Narrow neighbourhoods (III)
In my last few weeks before leaving Hanoi in September, I had lots of grand plans about various photography projects I would start or revive as a way of saying farewell to a city that had been my home for so long. Most of these never really got started. Turns out that there are quite a lot of other things you have to think about when you have less than a month to pack up your life and move to a new country. So, as always, there are a lot of pictures left untaken. I particularly regret not making it back to the Red River brick factories that were a fleeting obsession of mine this time last year. But I did spend some time wandering up and down the thin stretch of lanes and alleyways in between the dyke road and the river that I think of as the narrow neighbourhoods, and which I featured on this site in April last year. This is one of my favourite photo walks in Hanoi, a busy but not overcrowded stretch that offers countless little slices of everyday Hanoi life.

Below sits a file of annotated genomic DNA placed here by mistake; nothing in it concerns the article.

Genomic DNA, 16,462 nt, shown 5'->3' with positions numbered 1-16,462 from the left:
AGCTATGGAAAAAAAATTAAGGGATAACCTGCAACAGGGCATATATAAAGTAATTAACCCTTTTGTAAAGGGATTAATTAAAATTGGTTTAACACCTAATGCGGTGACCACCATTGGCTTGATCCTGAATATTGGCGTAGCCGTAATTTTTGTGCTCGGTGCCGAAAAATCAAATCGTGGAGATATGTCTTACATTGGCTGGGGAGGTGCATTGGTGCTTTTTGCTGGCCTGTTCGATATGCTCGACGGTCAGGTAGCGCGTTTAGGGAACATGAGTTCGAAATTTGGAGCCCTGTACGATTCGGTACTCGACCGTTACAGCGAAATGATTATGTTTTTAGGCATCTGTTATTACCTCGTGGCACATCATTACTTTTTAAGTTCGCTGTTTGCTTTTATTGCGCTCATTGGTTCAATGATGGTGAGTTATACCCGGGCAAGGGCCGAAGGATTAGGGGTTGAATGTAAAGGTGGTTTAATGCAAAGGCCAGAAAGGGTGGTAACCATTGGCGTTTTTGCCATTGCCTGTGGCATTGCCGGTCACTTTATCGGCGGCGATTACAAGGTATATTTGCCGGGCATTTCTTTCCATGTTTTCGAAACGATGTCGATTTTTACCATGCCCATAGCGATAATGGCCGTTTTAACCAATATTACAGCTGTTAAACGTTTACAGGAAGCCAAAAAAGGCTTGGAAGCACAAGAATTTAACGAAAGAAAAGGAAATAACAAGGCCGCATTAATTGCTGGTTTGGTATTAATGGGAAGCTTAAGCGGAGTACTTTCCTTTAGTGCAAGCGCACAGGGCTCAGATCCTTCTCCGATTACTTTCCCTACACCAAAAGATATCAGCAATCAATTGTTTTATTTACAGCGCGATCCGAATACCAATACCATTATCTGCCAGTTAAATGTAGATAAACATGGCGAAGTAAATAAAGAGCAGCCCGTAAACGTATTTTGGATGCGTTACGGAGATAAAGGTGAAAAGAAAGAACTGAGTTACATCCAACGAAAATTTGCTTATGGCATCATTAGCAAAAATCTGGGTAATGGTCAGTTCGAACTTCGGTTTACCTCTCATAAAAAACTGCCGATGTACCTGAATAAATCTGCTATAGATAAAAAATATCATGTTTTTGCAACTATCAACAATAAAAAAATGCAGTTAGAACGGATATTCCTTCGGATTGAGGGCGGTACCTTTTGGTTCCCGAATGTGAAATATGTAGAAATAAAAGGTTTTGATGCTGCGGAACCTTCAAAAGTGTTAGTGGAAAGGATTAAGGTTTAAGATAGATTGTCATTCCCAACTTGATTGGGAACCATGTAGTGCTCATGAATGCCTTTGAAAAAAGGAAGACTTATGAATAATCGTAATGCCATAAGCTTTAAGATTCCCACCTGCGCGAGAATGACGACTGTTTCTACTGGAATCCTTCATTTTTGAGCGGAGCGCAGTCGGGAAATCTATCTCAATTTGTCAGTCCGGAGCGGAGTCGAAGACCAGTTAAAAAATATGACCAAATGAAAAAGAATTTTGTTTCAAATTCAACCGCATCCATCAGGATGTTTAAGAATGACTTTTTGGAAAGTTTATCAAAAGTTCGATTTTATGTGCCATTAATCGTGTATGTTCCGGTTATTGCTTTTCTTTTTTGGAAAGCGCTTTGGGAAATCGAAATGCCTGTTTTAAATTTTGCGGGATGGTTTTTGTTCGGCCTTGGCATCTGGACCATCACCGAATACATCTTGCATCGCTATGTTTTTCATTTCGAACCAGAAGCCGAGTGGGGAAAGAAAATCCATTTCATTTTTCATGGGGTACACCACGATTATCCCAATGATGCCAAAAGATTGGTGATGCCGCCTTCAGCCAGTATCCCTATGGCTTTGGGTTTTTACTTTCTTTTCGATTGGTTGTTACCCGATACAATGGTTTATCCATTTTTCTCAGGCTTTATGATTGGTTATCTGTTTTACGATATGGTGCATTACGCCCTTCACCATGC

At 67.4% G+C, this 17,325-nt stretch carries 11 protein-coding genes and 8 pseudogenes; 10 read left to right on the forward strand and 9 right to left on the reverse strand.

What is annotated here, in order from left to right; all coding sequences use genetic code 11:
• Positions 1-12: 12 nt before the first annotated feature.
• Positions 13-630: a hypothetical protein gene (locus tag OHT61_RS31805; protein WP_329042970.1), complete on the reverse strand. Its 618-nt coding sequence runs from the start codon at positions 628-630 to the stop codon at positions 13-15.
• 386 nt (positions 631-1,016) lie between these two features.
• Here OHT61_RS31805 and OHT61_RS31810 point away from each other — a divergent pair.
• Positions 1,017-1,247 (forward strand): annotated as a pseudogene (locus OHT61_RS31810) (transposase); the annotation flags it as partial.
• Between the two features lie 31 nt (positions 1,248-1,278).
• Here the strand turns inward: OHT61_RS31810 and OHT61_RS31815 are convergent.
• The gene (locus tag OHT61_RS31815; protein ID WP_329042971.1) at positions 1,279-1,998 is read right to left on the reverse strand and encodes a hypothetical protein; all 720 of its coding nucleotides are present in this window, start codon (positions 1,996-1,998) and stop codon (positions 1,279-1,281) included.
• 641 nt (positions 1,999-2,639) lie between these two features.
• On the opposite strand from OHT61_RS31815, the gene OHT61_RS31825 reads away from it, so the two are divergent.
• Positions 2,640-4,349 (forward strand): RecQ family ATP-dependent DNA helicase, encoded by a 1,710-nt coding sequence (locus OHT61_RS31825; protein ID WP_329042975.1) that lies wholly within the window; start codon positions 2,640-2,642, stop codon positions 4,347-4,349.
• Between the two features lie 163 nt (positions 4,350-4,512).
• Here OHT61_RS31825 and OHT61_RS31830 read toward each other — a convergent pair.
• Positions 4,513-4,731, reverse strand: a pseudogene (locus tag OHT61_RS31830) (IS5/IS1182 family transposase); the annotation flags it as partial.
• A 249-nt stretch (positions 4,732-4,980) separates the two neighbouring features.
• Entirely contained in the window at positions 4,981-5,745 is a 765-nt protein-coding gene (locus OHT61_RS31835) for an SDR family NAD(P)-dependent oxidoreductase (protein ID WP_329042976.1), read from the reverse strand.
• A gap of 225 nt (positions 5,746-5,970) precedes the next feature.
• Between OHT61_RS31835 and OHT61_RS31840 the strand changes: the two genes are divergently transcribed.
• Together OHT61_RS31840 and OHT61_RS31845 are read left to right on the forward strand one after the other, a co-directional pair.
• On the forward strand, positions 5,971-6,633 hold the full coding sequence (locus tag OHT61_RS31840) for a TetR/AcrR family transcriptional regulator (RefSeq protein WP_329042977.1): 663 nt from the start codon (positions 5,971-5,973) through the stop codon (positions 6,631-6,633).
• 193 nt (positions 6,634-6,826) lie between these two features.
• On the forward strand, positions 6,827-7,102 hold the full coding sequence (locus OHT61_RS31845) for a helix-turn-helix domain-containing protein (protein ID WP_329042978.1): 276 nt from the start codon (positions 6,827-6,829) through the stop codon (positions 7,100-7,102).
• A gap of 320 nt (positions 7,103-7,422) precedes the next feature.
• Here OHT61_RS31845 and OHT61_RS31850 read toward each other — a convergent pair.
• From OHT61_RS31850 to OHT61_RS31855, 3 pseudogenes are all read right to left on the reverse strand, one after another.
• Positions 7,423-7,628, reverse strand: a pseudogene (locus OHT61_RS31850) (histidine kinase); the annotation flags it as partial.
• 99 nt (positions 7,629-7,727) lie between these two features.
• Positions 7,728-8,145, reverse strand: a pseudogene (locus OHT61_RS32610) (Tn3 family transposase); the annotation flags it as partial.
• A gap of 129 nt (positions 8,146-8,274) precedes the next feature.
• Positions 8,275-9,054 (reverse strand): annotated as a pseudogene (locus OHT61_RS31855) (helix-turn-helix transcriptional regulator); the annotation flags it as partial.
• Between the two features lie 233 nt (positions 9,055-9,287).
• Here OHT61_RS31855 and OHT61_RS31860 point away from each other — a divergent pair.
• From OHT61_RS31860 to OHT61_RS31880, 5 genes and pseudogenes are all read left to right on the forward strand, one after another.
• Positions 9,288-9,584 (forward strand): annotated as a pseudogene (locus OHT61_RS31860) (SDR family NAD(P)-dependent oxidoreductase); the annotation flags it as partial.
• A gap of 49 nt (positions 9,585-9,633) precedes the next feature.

14 Responses to “Narrow neighbourhoods (III)”
As always, a very nice series of environmental portraits. A high level of sensitivity. I can see why you like this area so much.
Where are you headed?
I’ve moved to Yangon, Myanmar. This blog is lagging a little behind real life, but there will be pictures from Yangon soon(ish).
Jon, I hope your move was safe. I look forward to seeing images.
A great set of life-on-the- street photos as usual. Why are the pineapple workers wearing masks?
Thanks, Bunty. There’s a surprising amount of dust in the air around those pineapple trucks – that’s why the workers are wearing masks.
Very effective, I can understand why you’d have regrets. It’s hard leaving a place you found so much inspiration in. That last photo in particular is priceless.
Great series. Where to next? Happy trails.
Thank you. I’m now living in Yangon, in Myanmar. I’ve been here about six weeks now, and already have lots of pictures to sort through.
So many people with a smile on their face!
This is a wonderful series. I love the B&W. Something about using it for this collection makes me want to look closer.
Thanks, Alison. B&W just seems to fit for this area and this type of picture, I think.
These photos are beautiful